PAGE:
Historic Preservation

The Box Versus The Contents

by Don Friedman on March 13, 2018

This article at the New York Review of Books is both a celebration of the people who have made the old St. Denis Hotel their professional home and a depressing discussion of commercial gentrification. The building is being emptied of tenants prior to redevelopment, for the second time. Its first big change was just about 100 years ago, when it was converted from a hotel to offices.

As I’ve talked about before, saving a facade or even a building can be a less-than-complete victory if everything else about a building is gone. Yes, historic preservation is a movement about saving buildings and other structures, but ultimately the physical object matters because of the social life it contains. Adaptive reuse is the surest way to save a building from demolition, by keeping it occupied.

In this case, the building will be adaptively reused, but at the expense of the type of tenants who’ve been in the building for decades. I’m not trying to paint the new developer as evil: the issue is real estate pressure. New York’s population growth (roughly 1,500,000 from 1980 to the present) and business growth mean that the city needs more space and the push for this space has made viable projects that would not have made economic sense in the past. If people will pay $60 per square foot for office space in Greenwich Village, then it is possible to redevelop the St. Denis. The “if” portion of that statement is a recent development.

There are two ironies to the story of this particular building. The first, as pointed out in the article, is that the facade alterations of the 1920s more or less make it impossible for this historic building – over 160 years old and designed by James Renwick – to receive the protection of a landmarks designation. The second, is that its current appearance – an off-color stucco with badly-proportioned ornament – may well be improved upon as part of its renovation.

Less-Ambivalent Ambivalence

February 16, 2018

If you’re looking for a good long article on some of the difficulties in landscape preservation, you won’t do better than this, from Urban Omnibus: Under Annihilation’s Sign: Public Memory and Prospect Park’s Battle Pass. Central and western Brooklyn was the site of the Battle of Long Island in 1776, the largest set-piece battle of the […]

Read the full article →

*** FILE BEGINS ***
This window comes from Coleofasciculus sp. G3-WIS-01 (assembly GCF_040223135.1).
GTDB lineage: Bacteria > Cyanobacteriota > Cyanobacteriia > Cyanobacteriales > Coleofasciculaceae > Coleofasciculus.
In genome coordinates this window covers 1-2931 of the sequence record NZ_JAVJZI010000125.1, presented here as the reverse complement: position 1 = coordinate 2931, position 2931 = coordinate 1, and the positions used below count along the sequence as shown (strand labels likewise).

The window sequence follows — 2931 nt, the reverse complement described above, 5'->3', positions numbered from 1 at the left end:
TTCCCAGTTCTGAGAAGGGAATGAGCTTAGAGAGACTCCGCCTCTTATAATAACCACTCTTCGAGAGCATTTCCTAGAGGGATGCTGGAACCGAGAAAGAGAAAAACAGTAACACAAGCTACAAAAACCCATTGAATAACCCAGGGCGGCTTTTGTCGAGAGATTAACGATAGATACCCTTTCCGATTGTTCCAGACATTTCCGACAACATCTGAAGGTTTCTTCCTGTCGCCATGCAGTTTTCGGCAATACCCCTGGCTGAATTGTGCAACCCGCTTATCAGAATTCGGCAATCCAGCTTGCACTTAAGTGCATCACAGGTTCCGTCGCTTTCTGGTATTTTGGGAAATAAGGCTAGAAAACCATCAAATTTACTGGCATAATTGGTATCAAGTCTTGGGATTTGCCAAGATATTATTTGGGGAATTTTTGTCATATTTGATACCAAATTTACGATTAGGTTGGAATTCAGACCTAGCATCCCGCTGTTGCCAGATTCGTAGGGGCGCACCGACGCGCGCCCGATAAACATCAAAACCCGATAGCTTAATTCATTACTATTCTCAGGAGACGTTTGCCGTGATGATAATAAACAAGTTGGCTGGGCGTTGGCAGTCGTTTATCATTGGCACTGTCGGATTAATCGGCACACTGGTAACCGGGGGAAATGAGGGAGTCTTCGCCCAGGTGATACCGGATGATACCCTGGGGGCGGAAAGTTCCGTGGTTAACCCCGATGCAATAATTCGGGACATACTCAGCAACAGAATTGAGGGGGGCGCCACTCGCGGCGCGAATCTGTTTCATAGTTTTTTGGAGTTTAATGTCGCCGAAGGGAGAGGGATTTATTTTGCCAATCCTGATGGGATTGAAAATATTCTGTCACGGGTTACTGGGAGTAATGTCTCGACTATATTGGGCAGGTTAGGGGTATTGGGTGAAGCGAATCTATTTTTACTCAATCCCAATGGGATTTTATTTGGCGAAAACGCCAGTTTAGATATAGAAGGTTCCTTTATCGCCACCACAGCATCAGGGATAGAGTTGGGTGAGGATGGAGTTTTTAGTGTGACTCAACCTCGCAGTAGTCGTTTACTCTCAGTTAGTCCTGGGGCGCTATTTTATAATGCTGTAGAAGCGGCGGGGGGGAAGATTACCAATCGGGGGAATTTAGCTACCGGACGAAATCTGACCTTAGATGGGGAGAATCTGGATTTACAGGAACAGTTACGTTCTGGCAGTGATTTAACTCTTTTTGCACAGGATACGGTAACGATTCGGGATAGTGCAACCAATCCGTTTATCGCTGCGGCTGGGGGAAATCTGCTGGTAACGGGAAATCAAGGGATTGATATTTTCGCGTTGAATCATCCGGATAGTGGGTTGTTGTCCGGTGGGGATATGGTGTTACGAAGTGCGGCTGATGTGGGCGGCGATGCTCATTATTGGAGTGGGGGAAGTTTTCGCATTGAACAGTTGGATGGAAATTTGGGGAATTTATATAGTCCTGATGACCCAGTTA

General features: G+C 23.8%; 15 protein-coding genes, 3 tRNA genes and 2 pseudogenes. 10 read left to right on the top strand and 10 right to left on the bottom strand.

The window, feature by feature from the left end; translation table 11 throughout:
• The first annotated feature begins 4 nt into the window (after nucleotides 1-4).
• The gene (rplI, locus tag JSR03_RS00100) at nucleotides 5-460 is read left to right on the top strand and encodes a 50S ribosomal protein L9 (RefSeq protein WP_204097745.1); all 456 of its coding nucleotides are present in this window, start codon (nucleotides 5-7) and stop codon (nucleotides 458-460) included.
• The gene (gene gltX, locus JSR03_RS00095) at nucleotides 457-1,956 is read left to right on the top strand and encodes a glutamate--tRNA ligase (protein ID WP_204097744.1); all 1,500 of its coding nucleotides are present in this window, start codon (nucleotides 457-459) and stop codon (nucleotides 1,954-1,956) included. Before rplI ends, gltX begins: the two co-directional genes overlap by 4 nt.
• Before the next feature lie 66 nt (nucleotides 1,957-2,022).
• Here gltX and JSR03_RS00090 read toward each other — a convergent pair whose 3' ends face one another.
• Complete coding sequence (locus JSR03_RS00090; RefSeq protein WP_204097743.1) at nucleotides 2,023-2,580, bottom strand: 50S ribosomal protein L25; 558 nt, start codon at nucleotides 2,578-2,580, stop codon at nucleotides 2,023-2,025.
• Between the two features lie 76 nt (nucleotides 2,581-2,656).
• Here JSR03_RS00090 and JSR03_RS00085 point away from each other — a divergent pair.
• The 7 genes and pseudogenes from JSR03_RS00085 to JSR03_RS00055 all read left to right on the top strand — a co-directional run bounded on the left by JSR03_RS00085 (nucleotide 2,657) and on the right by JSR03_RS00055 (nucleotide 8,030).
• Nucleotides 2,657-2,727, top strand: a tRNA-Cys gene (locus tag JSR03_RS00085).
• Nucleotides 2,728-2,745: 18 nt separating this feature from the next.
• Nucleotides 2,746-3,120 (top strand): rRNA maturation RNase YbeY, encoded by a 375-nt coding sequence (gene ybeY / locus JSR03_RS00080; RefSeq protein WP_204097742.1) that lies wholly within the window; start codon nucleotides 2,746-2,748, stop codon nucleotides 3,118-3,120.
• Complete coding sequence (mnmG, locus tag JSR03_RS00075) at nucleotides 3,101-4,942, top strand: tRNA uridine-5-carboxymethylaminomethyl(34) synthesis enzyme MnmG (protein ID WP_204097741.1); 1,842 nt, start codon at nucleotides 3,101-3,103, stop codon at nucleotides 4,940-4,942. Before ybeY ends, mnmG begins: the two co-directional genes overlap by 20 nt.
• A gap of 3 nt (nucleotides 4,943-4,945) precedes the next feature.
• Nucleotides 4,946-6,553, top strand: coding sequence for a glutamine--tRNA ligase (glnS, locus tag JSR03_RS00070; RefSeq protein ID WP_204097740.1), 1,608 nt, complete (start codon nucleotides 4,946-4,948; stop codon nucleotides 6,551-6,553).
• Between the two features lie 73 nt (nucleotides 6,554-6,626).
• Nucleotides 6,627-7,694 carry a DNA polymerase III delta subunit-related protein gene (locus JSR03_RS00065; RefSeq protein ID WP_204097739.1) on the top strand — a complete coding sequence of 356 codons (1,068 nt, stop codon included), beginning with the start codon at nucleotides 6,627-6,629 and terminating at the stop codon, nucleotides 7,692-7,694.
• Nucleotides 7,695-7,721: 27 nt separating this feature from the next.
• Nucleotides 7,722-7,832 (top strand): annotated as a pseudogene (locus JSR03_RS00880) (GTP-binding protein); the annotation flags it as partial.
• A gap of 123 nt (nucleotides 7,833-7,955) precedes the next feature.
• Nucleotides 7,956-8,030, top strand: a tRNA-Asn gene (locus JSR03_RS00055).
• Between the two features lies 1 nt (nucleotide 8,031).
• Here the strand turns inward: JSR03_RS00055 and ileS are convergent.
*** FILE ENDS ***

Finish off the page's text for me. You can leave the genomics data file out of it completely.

The Hardest Thing In Preservation

February 2, 2018

Philip Johnson’s AT&T Building has been significantly altered despite the fact that it’s calendared to be reviewed for designation as a landmark. The designation being considered is, like most New York designations, for the exterior facade only; the current work has demolished a piece of the interior lobby. There is an interesting debate about preservation […]

Read the full article →

A New Publication

January 8, 2018

Gabriel Pardo Redondo of OSE and Berta de Miguel Alcalá of Vertical Access‘s – not coincidently, a married couple – have a new paper out in Loggia on preservation engineering in New York. Somehow my name ended up on it, even though Gabi and Berta did about 98 percent of the work. If you go to […]

Read the full article →

Doing The Wrong Thing Right

December 14, 2017

I’ve talked before about my ambivalence concerning the way in which the Dickey house on Greenwich Street is being preserved as part of the development of a new tower next door. Façadism does not have a good reputation in the preservation world. Since no one has asked my opinion, the work continues regardless of what […]

Read the full article →

A Long-Overdue Designation

December 12, 2017

The IRT Powerhouse has been designated as a New York City landmark. First, as the pictures may make clear, this is a huge building that is quite visible: it fills the block between 58th and 59th Streets, and between 11th and 12th Avenues. In other words, it’s 200 feet wide and about 600 feet long. […]

Read the full article →

What’s Been Lost

November 20, 2017

The green glass-walled building straight ahead is 2 Broadway. It’s as close to a generic circa-1960 office high-rise as you can get. There’s nothing about it that’s inherently bad…except….it was built on the site formerly occupied by the Produce Exchange. Here’s the Exchange, designed in the 1880s by George Post: In short, we lost a […]

Read the full article →

Something New

November 18, 2017

The idea of using LEGOs to provide temporary repairs to damaged masonry is either genius or moronic. I alternate between the two opinions.

Read the full article →

Missing One Thing

November 7, 2017

That’s a picture of demolition in progress at a 140-year-old house – a mansion, really – in Brooklyn. The bulk of the building will be demolished and/or altered into an apartment house that will look quite different. There is a need for more apartments in the city as construction of new units, particularly at the […]

Read the full article →

Three Myths About Brutalism

October 25, 2017

Neave Brown, the architect of the Alexandra Road housing estate in London (above, click to enlarge) as well as other brutalist housing projects, has recently been recognized for his work. In architectural terms, this is undiluted brutalism, with nearly all exterior surfaces as bare concrete or glass. The article at the second link above summarizes […]

Read the full article →